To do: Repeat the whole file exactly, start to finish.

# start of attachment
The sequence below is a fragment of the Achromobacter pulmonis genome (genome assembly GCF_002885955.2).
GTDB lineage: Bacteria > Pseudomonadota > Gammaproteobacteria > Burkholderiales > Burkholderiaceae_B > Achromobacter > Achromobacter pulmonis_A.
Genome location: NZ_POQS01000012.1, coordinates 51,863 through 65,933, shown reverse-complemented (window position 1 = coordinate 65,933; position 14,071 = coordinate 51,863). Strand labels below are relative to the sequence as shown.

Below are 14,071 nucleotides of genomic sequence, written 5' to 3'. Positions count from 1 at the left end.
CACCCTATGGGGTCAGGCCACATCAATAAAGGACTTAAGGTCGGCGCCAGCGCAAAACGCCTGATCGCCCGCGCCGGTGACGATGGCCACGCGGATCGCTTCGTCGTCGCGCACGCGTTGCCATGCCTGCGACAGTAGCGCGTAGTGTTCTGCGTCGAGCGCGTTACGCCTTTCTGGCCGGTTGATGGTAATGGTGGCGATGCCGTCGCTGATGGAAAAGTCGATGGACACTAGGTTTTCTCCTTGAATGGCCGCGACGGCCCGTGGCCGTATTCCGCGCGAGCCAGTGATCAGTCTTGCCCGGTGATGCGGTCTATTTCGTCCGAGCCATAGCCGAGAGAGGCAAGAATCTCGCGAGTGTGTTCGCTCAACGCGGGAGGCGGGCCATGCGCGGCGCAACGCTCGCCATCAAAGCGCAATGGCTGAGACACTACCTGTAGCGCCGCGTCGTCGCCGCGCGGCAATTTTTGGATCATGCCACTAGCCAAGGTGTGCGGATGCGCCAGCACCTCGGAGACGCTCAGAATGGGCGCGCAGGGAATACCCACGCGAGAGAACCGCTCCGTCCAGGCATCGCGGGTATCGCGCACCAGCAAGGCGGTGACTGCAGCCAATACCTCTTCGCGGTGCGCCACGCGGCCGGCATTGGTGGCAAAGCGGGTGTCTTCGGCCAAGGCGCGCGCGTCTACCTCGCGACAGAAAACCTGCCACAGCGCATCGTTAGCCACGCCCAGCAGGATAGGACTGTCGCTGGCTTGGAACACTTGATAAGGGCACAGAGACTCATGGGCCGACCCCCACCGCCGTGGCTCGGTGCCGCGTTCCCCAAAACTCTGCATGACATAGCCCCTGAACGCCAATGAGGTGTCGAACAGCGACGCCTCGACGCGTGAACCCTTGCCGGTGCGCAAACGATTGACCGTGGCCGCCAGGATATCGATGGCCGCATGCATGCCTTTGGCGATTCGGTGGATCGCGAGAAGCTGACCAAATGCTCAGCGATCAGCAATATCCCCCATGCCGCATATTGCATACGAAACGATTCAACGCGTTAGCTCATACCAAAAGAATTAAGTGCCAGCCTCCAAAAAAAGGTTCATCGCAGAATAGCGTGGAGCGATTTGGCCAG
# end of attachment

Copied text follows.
The sequence below is a fragment of the Achromobacter pulmonis genome (genome assembly GCF_002885955.2).
GTDB lineage: Bacteria > Pseudomonadota > Gammaproteobacteria > Burkholderiales > Burkholderiaceae_B > Achromobacter > Achromobacter pulmonis_A.
Genome location: NZ_POQS01000012.1, coordinates 51,863 through 65,933, shown reverse-complemented (window position 1 = coordinate 65,933; position 14,071 = coordinate 51,863). Strand labels below are relative to the sequence as shown.

Below are 14,071 nucleotides of genomic sequence, written 5' to 3'. Positions count from 1 at the left end.
CACCCTATGGGGTCAGGCCACATCAATAAAGGACTTAAGGTCGGCGCCAGCGCAAAACGCCTGATCGCCCGCGCCGGTGACGATGGCCACGCGGATCGCTTCGTCGTCGCGCACGCGTTGCCATGCCTGCGACAGTAGCGCGTAGTGTTCTGCGTCGAGCGCGTTACGCCTTTCTGGCCGGTTGATGGTAATGGTGGCGATGCCGTCGCTGATGGAAAAGTCGATGGACACTAGGTTTTCTCCTTGAATGGCCGCGACGGCCCGTGGCCGTATTCCGCGCGAGCCAGTGATCAGTCTTGCCCGGTGATGCGGTCTATTTCGTCCGAGCCATAGCCGAGAGAGGCAAGAATCTCGCGAGTGTGTTCGCTCAACGCGGGAGGCGGGCCATGCGCGGCGCAACGCTCGCCATCAAAGCGCAATGGCTGAGACACTACCTGTAGCGCCGCGTCGTCGCCGCGCGGCAATTTTTGGATCATGCCACTAGCCAAGGTGTGCGGATGCGCCAGCACCTCGGAGACGCTCAGAATGGGCGCGCAGGGAATACCCACGCGAGAGAACCGCTCCGTCCAGGCATCGCGGGTATCGCGCACCAGCAAGGCGGTGACTGCAGCCAATACCTCTTCGCGGTGCGCCACGCGGCCGGCATTGGTGGCAAAGCGGGTGTCTTCGGCCAAGGCGCGCGCGTCTACCTCGCGACAGAAAACCTGCCACAGCGCATCGTTAGCCACGCCCAGCAGGATAGGACTGTCGCTGGCTTGGAACACTTGATAAGGGCACAGAGACTCATGGGCCGACCCCCACCGCCGTGGCTCGGTGCCGCGTTCCCCAAAACTCTGCATGACATAGCCCCTGAACGCCAATGAGGTGTCGAACAGCGACGCCTCGACGCGTGAACCCTTGCCGGTGCGCAAACGATTGACCGTGGCCGCCAGGATATCGATGGCCGCATGCATGCCTTTGGCGATTCGGTGGATCGCGAGAAGCTGACCAAATGCTCAGCGATCAGCAATATCCCCCATGCCGCATATTGCATACGAAACGATTCAACGCGTTAGCTCATACCAAAAGAATTAAGTGCCAGCCTCCAAAAAAAGGTTCATCGCAGAATAGCGTGGAGCGATTTGGCCAG